Some of the most significant price increases came from used cars and trucks, which rose 10% in April. That is the largest one-month increase since the Labor Department started keeping track in 1953, accounting for more than one-third of the seasonally adjusted rise in prices for all items, according to the Bureau of Labor Statistics. The cost of shelter, airline fares, recreation, motor vehicle insurance and home furnishings also drove April's overall price climb. Lumber and other sectors have been unable to keep up with demand, creating "bottleneck" effects that lead to high prices.
Some economists caution that the headline increase in prices may be misleading because inflation is typically measured as change from a year earlier. A year ago, the economy was in an exceptional moment: April 2020's inflation figure was unusually low, thanks to the fast-spreading pandemic and the accompanying shutdowns and crash in consumer spending. As a result, this April's number has long been expected to look unusually high because it's relative to the nadir of a crisis.
Still, the data included other troubling signs of inflation. Price growth has accelerated every month starting in December and rose dramatically between March and April to the fastest level since 2009. The monthly increases suggest inflation is picking up rapidly, even when not compared with the lows at the outset of the pandemic.
Federal Reserve Chair Jerome Powell said he expects inflation figures to fall in the year to come, as the super-low readings from the pandemic's early days shift out of the calculation. Federal Reserve officials have said prices should simmer back down as the economy recovers, although at least one Fed official noted the intensity of the price increases.
"I was surprised," Federal Reserve Vice Chair Richard Clarida said Wednesday. "Obviously we have pent-up demand in the economy. It may take some time for supply to move up to the level of demand."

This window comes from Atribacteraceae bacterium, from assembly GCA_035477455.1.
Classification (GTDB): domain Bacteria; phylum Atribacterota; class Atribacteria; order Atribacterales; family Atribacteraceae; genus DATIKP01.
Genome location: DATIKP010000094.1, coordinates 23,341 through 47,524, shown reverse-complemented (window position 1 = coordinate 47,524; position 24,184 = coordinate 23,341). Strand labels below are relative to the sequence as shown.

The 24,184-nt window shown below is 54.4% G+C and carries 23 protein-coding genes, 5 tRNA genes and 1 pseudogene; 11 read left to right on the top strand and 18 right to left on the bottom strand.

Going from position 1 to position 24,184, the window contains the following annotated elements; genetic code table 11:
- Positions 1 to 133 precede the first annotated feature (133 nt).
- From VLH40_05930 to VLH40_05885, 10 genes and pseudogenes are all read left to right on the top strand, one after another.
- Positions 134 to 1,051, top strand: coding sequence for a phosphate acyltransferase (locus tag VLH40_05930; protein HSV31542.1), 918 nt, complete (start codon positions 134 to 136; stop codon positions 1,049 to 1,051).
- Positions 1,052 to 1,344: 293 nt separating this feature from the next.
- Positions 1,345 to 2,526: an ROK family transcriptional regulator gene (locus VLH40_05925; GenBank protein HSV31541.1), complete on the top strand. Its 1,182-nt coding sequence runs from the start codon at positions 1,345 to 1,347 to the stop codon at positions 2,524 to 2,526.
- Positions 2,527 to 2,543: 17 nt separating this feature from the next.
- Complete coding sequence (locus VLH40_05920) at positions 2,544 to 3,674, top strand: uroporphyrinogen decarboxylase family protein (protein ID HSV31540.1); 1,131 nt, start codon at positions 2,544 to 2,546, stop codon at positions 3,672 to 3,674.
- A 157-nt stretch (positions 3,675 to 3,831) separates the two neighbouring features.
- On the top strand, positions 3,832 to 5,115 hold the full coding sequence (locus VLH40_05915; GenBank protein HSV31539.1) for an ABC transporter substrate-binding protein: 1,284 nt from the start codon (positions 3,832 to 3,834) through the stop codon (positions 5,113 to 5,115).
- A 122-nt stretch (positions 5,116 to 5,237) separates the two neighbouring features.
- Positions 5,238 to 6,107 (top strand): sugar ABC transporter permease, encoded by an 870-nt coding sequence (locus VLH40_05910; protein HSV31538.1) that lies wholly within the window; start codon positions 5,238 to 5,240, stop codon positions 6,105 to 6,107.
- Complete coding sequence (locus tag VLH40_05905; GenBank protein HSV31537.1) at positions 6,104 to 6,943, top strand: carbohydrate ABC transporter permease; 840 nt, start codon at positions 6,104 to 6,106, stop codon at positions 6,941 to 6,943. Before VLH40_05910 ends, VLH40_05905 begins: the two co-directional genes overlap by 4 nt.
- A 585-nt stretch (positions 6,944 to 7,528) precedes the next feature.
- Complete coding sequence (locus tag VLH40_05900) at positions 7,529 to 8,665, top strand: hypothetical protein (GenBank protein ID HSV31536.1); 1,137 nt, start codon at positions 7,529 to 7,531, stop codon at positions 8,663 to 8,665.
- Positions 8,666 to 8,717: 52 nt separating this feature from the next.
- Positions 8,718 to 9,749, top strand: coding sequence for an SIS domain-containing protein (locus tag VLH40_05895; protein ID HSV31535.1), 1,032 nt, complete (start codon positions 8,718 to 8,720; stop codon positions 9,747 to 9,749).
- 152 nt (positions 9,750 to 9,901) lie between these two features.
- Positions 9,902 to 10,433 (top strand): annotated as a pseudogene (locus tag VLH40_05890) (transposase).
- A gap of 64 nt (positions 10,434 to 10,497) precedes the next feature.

Price jumps hit the country in a particularly visceral fashion this week as the shutdown of the Colonial Pipeline after a ransomware attack led to disruption for commuters and sparked fears of gasoline shortages on the Eastern Seaboard.
Sixty-five percent of North Carolina's fuel stations were emptied Wednesday afternoon, according to GasBuddy, and demand surged at gas stations as far north as Maryland and Delaware. Average gas prices breached $3 per gallon for the first time in about seven years, according to AAA, with some reports emerging of gas prices as high as $6.99 per gallon.
Colonial has reported progress and said Wednesday that it is restarting operations after the cyberattack. Yet the alarm put the White House on the defensive as it seeks to push through a major overhaul of the U.S. energy sector. House Minority Leader Kevin McCarthy, R-Calif., slammed Biden over gas, car and lumber prices on Wednesday.
While gas prices have increased, nationally they were in the same ballpark as increases in 2018 and 2019, according to data posted Monday by AAA.
The anxieties over the gas shortage and inflation come on top of the April jobs report, released Friday, which showed an unexpected slowdown in the pace of hiring compared with the month before. The president and Treasury Secretary Janet Yellen urged patience and said the economy is still creating roughly 500,000 jobs on average every month. The weak jobs numbers fueled complaints from business groups that the $300 per week unemployment benefit, approved by Democrats in March, is discouraging workers from returning to the labor market.
Many economists dispute that notion, but the attacks are still poised to threaten the administration's broader agenda. Republicans were quick to call for the administration to seek either compromise or slow down the pace of the more than $4 trillion in spending it wants to approve over 10 years. Conservatives have long expressed unease about the trillions of dollars approved by Congress in response to the pandemic.
"What we have done over the last year is well beyond what we can point to historical examples to guide us on, so it's extremely important to take a pause and see how this is all actually affecting the economy," said Brian Riedl, a former aide to Sen. Rob Portman, R-Ohio, now at the Manhattan Institute, a libertarian-leaning think tank. "The experts have been getting it wrong. They severely underestimated both the jobs and inflation data. So it's vitally important to respond to events and reevaluate."
But the administration faces competing pressure not to shrink its proposals in the face of GOP opposition. Rep. Pramila Jayapal, D-Wash., chair of the Congressional Progressive Caucus, said the jobs numbers bolster the case for the White House to push for major investments in child care, pointing to the decline of employment among women. Jayapal circulated a letter on Wednesday signed by 60 House Democrats, including some centrists, saying that "the pursuit of Republican votes cannot come at the expense of limiting the scope of popular investments."
"The White House should not be scared," Jayapal said. "I understand the White House is getting hit by Republicans on this, but to me the way to deal with it is to lean in to the jobs report, whereas work search requirements and cracking down on people is not the right way to go."
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The Washington Post's Hamza Shaban contributed to this report.